Zell am See

Zell am See is kind of an unusual resort – not a rustic village like most of its small Austrian competitors, but a lakeside town with a charming old center that seems more geared to summer than winter visitors. Zell is located on a large lake – the Zeller See – which is 4.5 km long and 850 to 1400 m wide. It’s a pleasant place, and – since a tunnel now takes through traffic to Schttdorf – less plagued by traffic. The town makes an attractive base for holidaymakers who enjoy travelling around. Having a car makes it easy to visit numerous other resorts.


St. Hippolyte’s Church – Within this church are the oldest known building remnants of the Pinzgau. The church is build in a mostly Romanesque style and consist of three naves. Before 1794 the central nave was crowned with a Gothic vault, but in that year it was replaced with another vault, which in turn was replaced by a flat wooden roof in 1898. Four steps lead up to the main altar, but the crypt has been filled in. The narthex and aisles are still Gothic, but some of the other Gothic objects (like the neogothic altars by Josef Bachlehner) were added during the renovation in 1898, when also the baroque furnishings of preceding centuries were removed. The highpoint of the church is its elevated walkway with its ornate parapet, build in 1514. The walkway rests on four differently carved columns of precious marble, in between which an intricate net-vault is spun. The three pointed arches are crowned with a number of crockets, and end in pointed towers. In between the arches are gothic baldachins with cut-out figures of St. Hippolyte and St. Florian, originating from 1520.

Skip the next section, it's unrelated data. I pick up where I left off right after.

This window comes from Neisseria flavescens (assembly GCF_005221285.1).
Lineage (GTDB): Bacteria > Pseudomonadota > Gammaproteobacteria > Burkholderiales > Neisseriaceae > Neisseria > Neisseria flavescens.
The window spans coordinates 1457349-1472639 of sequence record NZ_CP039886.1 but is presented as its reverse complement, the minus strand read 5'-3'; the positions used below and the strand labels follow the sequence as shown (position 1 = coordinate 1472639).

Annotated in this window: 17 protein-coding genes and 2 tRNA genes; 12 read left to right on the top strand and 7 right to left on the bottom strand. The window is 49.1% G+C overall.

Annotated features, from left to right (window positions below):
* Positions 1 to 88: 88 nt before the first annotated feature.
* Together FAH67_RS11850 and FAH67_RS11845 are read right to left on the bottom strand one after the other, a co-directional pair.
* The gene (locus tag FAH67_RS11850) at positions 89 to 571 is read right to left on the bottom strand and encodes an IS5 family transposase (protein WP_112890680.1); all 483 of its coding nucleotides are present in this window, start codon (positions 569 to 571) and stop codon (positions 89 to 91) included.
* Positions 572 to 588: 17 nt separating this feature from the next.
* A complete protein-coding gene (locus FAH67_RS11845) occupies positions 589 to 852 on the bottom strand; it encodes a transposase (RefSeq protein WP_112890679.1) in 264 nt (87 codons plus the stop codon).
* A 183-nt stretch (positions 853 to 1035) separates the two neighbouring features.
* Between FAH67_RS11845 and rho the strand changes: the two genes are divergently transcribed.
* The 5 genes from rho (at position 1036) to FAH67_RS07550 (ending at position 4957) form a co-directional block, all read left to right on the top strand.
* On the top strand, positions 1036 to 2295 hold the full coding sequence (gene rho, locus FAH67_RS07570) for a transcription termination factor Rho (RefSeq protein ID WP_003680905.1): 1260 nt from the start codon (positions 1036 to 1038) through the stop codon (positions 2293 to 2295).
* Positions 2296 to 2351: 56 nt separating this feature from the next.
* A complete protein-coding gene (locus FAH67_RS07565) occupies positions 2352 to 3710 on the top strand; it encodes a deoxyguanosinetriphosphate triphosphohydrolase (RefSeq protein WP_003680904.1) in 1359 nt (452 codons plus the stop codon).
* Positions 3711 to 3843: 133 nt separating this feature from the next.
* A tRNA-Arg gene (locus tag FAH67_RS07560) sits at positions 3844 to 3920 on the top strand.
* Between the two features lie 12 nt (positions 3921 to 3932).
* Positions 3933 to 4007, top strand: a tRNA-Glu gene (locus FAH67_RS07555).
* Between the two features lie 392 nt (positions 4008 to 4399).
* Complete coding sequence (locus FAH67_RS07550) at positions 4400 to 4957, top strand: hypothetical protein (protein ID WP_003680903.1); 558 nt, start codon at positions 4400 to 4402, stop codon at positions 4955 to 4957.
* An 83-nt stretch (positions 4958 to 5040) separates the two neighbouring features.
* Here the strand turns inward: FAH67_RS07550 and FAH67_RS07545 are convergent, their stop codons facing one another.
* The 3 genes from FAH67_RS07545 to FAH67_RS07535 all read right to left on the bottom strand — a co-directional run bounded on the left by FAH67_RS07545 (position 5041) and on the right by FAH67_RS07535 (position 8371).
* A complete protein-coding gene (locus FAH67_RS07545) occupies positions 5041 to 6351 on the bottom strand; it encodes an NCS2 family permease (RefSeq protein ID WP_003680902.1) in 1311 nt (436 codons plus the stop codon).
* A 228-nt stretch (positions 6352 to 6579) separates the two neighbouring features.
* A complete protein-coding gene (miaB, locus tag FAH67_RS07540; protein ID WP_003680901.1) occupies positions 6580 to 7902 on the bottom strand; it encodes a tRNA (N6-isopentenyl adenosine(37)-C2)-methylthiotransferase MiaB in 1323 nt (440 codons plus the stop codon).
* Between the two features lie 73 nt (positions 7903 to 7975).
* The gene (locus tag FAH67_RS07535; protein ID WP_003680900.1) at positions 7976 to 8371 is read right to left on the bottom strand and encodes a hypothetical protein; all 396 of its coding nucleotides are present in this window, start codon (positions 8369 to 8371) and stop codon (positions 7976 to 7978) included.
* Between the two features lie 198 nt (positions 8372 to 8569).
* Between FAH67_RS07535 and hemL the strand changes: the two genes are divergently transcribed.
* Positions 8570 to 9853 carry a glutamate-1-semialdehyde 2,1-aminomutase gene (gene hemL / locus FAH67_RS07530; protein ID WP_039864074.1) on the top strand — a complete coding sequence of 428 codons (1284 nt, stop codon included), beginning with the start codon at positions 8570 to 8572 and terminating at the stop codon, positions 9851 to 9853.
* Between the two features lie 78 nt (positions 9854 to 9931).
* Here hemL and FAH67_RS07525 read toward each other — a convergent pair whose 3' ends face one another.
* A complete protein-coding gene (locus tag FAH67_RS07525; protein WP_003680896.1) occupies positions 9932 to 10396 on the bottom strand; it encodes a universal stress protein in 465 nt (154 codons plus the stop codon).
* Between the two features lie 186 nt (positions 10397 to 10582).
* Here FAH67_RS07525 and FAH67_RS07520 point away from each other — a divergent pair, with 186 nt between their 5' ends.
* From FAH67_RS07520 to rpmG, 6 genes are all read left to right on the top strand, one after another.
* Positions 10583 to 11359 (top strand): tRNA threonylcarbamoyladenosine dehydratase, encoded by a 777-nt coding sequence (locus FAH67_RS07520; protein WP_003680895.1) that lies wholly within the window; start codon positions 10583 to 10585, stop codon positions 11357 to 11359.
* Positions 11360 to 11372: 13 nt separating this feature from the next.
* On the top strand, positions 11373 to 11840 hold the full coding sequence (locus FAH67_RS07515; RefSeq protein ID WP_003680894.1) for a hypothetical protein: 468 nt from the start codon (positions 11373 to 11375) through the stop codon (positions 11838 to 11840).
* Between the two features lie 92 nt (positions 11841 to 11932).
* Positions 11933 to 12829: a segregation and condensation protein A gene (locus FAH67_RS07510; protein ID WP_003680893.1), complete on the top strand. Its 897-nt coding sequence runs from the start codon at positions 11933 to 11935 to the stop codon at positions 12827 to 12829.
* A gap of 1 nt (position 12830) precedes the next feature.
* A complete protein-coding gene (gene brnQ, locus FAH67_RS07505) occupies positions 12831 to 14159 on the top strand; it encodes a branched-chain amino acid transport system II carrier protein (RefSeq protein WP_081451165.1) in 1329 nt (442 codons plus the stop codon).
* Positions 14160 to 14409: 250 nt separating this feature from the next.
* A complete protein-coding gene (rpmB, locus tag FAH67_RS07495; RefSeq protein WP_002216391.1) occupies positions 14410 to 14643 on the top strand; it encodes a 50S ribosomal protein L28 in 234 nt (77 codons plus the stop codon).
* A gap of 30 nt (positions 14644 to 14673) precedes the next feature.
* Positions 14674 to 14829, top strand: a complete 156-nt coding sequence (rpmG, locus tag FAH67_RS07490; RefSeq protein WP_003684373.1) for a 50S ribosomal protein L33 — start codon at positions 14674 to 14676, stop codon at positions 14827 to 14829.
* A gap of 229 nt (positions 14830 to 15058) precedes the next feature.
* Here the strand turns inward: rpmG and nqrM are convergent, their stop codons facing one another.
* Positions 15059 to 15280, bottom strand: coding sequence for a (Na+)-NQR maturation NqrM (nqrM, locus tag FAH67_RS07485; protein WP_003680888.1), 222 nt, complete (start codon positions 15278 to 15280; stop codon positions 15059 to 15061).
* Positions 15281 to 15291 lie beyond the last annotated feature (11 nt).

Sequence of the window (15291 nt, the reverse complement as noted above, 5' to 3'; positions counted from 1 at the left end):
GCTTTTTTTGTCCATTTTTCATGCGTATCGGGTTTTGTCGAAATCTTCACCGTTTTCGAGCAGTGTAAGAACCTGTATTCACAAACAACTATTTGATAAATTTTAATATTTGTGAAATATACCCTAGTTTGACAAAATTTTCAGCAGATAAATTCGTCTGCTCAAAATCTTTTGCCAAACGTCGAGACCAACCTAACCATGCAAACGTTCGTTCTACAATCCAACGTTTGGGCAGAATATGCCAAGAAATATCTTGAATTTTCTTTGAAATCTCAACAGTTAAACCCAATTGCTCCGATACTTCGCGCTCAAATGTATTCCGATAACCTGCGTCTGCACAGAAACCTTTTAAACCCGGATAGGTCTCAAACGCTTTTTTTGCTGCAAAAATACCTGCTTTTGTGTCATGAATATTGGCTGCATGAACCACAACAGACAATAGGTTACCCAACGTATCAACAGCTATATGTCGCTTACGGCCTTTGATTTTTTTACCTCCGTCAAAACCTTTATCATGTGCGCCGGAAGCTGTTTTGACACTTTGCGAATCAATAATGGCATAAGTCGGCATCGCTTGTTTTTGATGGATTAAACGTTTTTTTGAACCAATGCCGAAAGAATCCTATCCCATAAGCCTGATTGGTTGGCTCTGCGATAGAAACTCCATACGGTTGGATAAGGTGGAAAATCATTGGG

The tower is the main focus of the Zell am See skyline. It has a height of 36 meters. The strong walls have a limestone exterior.

Kaprun is a smaller village that is mostly known for its year-round skiable glacier, its Roman castle from the 12th century (one of the largest ruins of the Prinzgau), and its two large water reservoirs. The two villages have a fascinating and fairly priced program of sportive, cultural, and just simply entertaining offerings throughout the year which include skiing, snowboarding, cross country snow hiking, snowshoeing, tobogganing (on slides, truck tires, and boats), ice sailing, ice skating, hockey, sleigh rides, llama hikes, ballooning, paragliding, ice climbing, swimming in- and outdoors, horse back riding, concerts, fests, festivals, theater, musicals, exhibitions – and of course, the regular apres-ski activities found in restaurants, bars, pubs, and nightclubs.

Leave a Comment